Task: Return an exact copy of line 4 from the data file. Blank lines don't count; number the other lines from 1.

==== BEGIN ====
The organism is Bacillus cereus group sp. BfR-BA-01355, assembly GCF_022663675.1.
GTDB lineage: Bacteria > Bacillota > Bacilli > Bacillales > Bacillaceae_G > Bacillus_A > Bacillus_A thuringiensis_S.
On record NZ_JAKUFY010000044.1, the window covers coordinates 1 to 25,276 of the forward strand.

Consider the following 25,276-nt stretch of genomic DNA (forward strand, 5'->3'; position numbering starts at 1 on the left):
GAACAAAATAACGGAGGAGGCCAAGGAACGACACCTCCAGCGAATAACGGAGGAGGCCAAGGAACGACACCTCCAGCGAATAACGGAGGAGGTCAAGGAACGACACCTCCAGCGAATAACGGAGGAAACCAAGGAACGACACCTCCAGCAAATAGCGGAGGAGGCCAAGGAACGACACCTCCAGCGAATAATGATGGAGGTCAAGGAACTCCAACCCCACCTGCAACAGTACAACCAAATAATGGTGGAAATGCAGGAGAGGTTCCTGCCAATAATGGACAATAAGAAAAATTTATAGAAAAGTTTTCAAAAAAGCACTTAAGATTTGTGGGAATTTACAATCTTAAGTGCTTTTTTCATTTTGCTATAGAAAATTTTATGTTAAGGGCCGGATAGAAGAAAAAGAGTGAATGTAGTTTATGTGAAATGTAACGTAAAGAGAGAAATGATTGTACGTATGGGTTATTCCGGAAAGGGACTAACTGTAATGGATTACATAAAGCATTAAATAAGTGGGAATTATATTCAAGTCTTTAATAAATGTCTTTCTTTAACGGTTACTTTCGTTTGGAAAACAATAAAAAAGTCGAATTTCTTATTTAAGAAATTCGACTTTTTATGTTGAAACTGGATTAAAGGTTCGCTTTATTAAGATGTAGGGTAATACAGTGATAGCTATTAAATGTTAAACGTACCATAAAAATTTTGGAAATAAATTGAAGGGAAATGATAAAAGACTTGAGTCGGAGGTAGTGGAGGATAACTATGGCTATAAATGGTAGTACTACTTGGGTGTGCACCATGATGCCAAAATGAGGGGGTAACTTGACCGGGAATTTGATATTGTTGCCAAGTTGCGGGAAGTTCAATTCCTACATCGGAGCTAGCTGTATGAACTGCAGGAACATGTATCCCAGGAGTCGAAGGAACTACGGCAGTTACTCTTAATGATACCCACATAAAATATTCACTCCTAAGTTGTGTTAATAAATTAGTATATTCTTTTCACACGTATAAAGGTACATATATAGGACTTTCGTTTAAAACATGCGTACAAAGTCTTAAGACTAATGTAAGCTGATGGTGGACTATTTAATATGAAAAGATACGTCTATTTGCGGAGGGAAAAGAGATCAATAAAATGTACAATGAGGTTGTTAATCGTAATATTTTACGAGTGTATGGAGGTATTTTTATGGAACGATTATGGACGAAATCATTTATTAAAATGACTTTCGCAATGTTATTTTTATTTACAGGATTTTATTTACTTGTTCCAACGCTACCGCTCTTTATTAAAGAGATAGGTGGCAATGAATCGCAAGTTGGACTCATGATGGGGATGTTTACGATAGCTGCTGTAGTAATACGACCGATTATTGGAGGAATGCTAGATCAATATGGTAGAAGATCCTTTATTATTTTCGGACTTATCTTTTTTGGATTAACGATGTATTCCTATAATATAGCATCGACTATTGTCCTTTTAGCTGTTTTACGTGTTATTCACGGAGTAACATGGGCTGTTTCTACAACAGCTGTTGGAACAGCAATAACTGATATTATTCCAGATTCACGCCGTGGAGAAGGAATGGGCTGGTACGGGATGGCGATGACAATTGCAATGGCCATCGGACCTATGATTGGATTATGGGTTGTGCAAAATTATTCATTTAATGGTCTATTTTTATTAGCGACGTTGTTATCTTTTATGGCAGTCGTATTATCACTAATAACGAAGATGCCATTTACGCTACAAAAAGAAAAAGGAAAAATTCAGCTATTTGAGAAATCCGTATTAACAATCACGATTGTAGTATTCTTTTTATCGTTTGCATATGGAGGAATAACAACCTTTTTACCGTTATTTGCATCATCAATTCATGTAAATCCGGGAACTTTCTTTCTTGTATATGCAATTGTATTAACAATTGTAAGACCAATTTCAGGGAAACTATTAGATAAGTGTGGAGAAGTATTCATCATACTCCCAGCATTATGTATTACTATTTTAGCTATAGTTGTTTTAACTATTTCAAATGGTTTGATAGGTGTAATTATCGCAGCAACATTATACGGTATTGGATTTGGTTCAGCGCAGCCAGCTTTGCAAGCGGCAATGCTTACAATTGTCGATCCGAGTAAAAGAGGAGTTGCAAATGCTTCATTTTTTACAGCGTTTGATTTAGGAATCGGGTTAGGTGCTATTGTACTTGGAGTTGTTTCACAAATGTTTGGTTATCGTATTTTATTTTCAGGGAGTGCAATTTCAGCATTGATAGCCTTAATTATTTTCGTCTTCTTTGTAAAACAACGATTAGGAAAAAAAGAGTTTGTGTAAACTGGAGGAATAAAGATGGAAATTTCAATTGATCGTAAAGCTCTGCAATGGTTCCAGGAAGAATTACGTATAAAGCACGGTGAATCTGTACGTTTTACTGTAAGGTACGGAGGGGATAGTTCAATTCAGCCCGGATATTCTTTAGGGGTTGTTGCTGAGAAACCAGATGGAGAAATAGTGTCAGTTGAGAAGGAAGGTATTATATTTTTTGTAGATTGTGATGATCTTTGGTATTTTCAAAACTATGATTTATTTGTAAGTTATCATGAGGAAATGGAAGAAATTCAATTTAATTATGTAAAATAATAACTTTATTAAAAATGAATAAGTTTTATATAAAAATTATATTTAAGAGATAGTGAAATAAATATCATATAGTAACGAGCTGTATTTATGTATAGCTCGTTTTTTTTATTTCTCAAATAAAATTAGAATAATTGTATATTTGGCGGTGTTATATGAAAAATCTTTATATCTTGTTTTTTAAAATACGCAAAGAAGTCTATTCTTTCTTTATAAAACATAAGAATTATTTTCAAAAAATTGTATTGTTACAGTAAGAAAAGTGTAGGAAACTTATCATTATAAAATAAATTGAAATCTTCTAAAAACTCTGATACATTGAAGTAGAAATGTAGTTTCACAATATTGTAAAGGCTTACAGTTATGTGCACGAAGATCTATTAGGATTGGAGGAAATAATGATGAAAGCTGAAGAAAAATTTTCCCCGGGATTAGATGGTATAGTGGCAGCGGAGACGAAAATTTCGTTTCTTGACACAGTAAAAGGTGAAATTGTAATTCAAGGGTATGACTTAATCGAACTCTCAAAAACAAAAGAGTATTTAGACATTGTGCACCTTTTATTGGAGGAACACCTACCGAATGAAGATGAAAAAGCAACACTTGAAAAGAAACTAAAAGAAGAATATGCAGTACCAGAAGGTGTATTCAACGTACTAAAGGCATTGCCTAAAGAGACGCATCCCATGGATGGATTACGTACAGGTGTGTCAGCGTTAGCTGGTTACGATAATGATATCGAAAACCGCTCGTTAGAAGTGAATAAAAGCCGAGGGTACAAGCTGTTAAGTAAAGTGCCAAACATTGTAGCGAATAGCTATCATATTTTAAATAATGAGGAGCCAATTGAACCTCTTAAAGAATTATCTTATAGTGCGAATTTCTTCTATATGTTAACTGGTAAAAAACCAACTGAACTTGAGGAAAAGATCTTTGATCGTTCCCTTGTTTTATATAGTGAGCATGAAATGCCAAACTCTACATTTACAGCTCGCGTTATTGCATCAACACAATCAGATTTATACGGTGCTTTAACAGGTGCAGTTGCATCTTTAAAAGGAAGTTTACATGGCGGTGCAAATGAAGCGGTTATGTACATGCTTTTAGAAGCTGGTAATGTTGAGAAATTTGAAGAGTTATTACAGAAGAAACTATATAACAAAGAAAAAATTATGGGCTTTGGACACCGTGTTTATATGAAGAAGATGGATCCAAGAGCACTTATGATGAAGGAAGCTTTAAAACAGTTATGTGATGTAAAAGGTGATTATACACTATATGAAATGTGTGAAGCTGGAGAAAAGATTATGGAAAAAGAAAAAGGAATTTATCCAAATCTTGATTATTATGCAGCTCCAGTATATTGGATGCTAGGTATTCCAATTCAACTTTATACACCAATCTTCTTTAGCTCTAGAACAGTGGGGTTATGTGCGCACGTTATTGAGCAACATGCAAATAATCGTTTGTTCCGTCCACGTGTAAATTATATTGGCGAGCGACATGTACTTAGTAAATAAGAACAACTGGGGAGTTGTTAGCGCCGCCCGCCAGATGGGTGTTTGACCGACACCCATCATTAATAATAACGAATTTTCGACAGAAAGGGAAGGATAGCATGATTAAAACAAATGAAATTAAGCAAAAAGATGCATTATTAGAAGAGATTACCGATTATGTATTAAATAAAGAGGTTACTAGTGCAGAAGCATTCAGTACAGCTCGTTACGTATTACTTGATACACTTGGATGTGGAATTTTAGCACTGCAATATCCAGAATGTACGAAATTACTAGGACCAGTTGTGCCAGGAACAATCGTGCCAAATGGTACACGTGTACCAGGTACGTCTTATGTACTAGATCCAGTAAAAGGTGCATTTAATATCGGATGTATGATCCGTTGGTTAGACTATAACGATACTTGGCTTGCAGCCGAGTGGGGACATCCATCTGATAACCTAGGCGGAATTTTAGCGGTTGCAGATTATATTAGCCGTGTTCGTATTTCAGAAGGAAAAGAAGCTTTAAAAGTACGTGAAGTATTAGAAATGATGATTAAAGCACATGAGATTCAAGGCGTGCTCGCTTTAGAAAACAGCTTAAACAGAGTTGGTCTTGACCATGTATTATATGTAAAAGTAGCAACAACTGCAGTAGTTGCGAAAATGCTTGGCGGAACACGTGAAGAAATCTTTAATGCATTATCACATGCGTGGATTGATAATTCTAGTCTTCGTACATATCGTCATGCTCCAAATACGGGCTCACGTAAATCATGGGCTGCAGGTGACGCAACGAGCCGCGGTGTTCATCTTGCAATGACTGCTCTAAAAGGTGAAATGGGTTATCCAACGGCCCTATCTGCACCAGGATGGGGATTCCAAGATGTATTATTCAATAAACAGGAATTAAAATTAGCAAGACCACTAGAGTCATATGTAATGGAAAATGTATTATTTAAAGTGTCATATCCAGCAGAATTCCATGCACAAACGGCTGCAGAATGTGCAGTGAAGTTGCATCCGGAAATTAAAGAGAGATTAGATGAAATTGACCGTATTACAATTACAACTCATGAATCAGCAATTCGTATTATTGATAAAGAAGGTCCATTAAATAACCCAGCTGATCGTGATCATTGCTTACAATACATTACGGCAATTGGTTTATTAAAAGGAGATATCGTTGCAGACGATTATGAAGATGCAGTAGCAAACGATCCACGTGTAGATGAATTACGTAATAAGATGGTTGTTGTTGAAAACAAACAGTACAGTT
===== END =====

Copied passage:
Consider the following 25,276-nt stretch of genomic DNA (forward strand, 5'->3'; position numbering starts at 1 on the left):